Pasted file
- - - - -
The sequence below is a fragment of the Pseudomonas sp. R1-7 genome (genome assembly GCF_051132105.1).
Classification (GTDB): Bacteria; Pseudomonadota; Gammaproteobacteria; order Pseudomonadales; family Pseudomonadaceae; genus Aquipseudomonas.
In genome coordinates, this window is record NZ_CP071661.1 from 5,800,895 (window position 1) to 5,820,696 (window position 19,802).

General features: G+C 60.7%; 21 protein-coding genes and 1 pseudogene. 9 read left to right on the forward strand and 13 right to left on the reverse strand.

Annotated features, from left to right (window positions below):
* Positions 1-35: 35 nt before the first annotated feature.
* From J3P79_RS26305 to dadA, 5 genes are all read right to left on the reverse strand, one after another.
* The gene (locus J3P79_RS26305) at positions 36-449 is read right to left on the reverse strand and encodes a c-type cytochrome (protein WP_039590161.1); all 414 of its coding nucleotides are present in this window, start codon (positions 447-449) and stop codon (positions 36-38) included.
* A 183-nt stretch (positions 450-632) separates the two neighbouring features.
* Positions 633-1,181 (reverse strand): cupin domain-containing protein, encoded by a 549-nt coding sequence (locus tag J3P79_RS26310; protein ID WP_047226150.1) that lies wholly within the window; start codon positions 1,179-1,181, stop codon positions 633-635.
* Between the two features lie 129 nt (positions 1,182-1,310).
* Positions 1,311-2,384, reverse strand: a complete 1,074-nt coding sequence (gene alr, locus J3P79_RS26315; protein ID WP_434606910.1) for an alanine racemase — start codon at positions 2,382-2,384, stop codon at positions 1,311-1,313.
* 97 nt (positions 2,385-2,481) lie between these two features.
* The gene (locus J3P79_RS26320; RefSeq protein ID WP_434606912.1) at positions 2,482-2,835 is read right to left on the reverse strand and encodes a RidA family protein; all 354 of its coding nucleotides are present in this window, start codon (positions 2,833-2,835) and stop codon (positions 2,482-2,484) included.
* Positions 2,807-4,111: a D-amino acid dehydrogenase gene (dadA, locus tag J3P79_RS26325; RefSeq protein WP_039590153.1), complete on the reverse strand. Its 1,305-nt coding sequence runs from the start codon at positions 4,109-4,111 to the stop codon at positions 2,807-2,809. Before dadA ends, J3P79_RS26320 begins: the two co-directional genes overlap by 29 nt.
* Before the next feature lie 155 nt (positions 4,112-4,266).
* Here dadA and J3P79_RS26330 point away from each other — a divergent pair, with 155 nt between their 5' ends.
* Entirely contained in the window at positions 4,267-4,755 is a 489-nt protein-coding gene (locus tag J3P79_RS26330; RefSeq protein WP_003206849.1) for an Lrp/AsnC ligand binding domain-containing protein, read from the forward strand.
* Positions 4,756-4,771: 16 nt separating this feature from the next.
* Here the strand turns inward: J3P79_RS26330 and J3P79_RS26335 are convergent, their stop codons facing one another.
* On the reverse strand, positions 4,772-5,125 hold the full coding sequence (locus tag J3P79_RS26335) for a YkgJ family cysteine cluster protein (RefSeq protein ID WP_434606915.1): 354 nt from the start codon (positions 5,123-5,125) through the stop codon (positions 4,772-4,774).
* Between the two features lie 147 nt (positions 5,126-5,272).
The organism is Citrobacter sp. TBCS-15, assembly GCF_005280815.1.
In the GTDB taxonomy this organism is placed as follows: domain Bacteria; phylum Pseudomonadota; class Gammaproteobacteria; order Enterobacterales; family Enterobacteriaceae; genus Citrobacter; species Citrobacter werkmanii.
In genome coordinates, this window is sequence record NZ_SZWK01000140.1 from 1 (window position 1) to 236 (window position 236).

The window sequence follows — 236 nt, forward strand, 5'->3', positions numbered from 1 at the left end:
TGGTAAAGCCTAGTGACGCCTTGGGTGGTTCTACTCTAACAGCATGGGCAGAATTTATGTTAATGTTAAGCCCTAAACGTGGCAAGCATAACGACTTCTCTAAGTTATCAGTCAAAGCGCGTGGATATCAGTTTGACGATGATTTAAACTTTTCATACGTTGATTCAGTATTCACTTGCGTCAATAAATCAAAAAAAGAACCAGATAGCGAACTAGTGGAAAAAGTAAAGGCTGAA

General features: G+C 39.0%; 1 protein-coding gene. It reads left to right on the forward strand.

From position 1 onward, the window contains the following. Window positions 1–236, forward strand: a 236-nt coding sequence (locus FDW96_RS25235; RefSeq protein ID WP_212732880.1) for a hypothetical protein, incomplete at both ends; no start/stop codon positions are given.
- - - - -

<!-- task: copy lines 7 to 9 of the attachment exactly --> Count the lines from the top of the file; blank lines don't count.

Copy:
* From J3P79_RS26305 to dadA, 5 genes are all read right to left on the reverse strand, one after another.
* The gene (locus J3P79_RS26305) at positions 36-449 is read right to left on the reverse strand and encodes a c-type cytochrome (protein WP_039590161.1); all 414 of its coding nucleotides are present in this window, start codon (positions 447-449) and stop codon (positions 36-38) included.
* A 183-nt stretch (positions 450-632) separates the two neighbouring features.